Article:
Of course, the oversensitivity and tendency to bawl for no reason will interfere with the nap schedule. Once the kid outgrows it, you can start developing some good sleep habits.

3 Nobody Sleeps Through The Night

There are some parents that claim that their little bundles of joy were sleeping through the night by the time they were three months old. These parents are mistaken. Babies sleep for a maximum of five hours, and, as you may remember, they cycle between deep and light sleep very quickly. This means that they will wake up during the night, but that doesn’t mean that the adults in their life will wake up at the same time. Infants sometimes wake up during their light sleep phase, squeak for a minute, and then doze off. The parent, deep asleep, might not know that the kid woke up.

Actually, absolutely nobody has ever slept completely through the night, no matter how old they get. We are all on different sleep cycles, and we frequently wake up at least a little during the light sleep phase.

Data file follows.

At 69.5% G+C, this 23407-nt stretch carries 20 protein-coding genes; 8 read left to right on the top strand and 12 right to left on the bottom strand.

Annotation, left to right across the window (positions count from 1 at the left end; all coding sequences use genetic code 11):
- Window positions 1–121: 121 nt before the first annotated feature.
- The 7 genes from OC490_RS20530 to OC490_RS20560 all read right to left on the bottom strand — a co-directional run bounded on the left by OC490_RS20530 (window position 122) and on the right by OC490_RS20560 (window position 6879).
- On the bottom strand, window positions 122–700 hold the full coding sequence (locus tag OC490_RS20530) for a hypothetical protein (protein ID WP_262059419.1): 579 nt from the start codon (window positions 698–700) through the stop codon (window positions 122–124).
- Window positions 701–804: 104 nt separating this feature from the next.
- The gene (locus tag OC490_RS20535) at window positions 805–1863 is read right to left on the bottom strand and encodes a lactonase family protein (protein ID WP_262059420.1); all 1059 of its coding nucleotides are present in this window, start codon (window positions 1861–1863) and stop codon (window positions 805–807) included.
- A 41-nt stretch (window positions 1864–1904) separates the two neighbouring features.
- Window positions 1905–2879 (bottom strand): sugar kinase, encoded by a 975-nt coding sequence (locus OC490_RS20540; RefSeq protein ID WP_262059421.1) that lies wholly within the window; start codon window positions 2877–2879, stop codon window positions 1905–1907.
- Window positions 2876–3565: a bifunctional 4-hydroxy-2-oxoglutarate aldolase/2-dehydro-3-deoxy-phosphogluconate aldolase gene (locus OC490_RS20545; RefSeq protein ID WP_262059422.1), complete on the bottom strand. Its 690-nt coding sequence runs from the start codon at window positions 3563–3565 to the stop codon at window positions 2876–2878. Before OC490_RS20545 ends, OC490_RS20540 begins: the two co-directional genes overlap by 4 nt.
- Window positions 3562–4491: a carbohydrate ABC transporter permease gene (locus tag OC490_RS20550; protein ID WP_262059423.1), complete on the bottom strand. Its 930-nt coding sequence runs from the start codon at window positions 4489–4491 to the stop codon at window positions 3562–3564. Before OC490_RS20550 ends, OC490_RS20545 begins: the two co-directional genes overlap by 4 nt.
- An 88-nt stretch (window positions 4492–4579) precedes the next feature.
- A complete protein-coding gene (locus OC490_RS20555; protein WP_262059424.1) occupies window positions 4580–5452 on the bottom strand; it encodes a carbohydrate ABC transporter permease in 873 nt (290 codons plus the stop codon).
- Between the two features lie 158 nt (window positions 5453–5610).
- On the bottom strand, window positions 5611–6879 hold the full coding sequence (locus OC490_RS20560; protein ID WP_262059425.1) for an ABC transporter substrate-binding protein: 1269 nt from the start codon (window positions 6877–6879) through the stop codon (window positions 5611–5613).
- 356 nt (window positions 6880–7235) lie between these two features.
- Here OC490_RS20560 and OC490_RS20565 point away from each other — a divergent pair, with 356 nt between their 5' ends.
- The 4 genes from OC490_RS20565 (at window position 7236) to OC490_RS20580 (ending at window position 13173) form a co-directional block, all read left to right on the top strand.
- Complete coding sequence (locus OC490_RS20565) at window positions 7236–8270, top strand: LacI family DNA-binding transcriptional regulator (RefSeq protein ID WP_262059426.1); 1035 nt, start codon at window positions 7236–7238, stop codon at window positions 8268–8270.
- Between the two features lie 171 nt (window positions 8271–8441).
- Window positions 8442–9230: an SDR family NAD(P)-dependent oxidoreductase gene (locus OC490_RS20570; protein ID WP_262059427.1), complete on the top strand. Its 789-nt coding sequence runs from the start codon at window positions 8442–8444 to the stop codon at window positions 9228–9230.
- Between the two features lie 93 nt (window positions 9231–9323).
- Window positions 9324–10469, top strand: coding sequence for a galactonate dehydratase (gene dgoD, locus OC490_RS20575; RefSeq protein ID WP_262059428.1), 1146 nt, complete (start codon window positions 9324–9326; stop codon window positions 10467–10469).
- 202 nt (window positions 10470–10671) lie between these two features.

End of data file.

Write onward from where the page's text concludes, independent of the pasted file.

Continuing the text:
2 Sharing Your Bed With The Baby Gets Safer

Pediatricians really hate the trend of sleeping with infants. The general feeling is that there is a risk of exhausted parents rolling over on the baby and of SIDS, at least for smoking parents or people who keep the baby in their bed for more than an hour. The risk of SIDS for a baby who shares a bed with his parents also seems to fluctuate with age. For non-smoking parents, the risk seems to peak when the infant is eight weeks old, and a Scottish study found that risks from bedsharing are highest for infants under eleven weeks. As the baby gets older, the risks seem to peter out, maybe because they are too big to just roll over.